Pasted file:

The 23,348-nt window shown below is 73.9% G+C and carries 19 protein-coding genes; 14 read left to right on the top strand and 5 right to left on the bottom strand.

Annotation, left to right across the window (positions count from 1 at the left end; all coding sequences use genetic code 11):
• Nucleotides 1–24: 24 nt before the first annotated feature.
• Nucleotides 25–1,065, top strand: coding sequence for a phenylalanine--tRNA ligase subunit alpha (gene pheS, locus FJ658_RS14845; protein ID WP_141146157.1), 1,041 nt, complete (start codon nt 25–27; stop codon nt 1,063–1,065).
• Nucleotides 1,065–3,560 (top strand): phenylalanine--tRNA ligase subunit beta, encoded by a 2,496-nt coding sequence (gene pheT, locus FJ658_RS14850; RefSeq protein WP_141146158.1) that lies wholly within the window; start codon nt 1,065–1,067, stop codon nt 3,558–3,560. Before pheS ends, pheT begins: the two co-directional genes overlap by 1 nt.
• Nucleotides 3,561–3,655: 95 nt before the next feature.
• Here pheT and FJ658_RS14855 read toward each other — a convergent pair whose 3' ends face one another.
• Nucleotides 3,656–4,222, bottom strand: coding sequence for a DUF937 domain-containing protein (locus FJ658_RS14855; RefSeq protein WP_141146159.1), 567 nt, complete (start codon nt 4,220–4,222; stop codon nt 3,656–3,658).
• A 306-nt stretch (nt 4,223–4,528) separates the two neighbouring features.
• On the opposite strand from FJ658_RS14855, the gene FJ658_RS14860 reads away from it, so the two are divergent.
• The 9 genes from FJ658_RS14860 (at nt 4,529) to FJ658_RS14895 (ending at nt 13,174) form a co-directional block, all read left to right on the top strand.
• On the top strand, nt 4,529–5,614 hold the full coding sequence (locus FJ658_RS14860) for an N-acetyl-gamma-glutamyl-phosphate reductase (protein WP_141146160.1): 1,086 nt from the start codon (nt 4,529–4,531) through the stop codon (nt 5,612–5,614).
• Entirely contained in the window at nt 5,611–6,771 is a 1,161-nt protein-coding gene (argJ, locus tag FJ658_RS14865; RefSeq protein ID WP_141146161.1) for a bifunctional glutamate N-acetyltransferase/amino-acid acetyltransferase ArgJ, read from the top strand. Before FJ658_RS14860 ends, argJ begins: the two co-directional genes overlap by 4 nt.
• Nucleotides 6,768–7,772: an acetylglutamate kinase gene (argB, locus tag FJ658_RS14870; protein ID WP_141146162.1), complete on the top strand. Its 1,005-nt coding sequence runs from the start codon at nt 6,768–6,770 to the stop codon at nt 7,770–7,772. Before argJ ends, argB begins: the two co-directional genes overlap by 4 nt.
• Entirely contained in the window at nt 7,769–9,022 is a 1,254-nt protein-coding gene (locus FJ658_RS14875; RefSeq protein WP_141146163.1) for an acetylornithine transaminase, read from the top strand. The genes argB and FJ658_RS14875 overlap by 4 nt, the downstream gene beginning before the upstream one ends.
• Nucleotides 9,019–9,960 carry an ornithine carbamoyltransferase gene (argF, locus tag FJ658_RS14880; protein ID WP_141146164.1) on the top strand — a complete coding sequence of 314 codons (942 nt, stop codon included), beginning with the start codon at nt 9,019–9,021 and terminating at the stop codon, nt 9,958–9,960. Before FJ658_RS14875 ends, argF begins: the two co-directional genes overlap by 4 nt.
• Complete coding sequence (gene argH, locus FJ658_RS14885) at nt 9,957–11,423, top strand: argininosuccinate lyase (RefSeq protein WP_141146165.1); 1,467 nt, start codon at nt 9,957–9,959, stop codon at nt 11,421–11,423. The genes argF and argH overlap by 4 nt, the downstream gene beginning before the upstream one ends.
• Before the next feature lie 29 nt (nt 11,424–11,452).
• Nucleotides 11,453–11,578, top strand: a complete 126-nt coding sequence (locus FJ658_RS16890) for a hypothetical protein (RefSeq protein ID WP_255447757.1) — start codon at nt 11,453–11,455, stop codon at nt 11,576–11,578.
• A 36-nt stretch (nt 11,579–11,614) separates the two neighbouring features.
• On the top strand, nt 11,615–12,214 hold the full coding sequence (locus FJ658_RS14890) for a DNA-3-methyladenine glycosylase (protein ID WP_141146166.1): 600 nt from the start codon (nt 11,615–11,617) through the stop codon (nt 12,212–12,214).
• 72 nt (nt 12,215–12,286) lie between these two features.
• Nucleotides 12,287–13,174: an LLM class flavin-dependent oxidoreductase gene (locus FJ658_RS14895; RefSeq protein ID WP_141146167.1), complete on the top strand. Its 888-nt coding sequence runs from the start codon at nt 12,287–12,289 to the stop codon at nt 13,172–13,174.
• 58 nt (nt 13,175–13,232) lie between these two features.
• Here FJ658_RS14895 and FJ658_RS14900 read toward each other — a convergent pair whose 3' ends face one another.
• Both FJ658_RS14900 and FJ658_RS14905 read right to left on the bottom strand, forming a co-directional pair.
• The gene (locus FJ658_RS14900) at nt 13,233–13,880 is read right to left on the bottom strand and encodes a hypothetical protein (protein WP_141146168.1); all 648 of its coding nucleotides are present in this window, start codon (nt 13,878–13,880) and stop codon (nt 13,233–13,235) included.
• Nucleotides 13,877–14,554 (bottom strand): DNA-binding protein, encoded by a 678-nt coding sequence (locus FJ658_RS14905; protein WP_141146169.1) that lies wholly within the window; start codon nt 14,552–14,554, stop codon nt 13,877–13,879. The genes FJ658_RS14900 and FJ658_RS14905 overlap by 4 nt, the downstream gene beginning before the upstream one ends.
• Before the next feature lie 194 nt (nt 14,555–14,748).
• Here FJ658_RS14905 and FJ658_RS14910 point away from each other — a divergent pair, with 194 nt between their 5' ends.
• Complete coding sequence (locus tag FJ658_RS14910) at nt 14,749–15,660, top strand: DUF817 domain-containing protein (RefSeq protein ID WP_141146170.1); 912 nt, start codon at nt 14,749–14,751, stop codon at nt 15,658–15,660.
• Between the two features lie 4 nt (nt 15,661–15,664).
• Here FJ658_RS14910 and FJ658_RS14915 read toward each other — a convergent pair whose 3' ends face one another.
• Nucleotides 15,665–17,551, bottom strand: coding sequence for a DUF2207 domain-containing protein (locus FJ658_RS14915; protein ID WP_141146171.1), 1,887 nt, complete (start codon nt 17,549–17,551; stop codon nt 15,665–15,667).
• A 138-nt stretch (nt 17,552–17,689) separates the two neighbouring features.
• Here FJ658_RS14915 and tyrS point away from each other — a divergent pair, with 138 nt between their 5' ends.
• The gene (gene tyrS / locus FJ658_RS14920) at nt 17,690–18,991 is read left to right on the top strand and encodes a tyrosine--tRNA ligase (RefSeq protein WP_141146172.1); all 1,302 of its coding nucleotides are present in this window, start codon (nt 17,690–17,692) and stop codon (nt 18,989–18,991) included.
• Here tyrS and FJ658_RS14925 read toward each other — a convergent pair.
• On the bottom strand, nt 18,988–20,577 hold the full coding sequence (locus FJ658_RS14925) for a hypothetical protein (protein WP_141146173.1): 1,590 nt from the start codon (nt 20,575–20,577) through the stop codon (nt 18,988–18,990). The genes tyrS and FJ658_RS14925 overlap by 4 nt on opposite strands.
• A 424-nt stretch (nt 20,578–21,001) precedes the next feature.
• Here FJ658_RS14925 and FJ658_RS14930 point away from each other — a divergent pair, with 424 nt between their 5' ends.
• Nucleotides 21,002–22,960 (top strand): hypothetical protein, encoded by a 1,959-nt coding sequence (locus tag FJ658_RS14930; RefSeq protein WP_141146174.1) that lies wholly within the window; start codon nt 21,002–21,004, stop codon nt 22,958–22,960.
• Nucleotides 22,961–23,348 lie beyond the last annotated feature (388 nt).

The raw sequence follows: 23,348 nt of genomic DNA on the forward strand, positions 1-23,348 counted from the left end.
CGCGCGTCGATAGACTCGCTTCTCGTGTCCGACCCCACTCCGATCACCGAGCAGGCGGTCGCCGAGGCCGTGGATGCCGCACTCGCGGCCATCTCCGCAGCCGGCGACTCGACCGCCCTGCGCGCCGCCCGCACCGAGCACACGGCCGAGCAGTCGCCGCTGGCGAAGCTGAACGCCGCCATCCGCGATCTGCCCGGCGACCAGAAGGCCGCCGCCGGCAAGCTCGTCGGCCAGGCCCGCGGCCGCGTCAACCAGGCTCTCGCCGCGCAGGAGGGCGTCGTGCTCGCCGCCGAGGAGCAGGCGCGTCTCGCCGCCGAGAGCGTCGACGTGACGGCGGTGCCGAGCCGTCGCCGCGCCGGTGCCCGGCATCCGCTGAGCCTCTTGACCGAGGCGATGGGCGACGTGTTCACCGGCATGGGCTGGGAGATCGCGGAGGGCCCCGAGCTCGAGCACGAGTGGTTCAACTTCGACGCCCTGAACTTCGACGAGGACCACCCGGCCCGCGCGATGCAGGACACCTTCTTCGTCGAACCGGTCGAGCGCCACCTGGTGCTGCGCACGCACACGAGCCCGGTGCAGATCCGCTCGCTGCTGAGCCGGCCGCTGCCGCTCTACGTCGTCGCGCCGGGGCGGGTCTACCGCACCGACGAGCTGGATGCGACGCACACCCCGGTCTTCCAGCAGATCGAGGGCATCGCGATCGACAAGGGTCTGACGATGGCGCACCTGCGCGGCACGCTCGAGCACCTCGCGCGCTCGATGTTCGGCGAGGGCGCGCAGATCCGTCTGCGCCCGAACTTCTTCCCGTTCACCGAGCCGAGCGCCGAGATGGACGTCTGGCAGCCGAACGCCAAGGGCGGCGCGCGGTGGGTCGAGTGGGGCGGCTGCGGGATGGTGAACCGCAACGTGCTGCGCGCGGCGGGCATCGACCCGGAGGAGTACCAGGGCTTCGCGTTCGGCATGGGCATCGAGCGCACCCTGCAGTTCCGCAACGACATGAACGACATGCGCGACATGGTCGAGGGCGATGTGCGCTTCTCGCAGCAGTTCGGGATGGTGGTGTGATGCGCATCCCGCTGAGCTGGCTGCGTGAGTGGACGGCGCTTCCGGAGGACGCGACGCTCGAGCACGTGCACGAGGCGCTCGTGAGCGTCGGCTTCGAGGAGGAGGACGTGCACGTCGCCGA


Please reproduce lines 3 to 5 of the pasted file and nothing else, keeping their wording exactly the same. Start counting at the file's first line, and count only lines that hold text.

• Nucleotides 1–24: 24 nt before the first annotated feature.
• Nucleotides 25–1,065, top strand: coding sequence for a phenylalanine--tRNA ligase subunit alpha (gene pheS, locus FJ658_RS14845; protein ID WP_141146157.1), 1,041 nt, complete (start codon nt 25–27; stop codon nt 1,063–1,065).
• Nucleotides 1,065–3,560 (top strand): phenylalanine--tRNA ligase subunit beta, encoded by a 2,496-nt coding sequence (gene pheT, locus FJ658_RS14850; RefSeq protein WP_141146158.1) that lies wholly within the window; start codon nt 1,065–1,067, stop codon nt 3,558–3,560. Before pheS ends, pheT begins: the two co-directional genes overlap by 1 nt.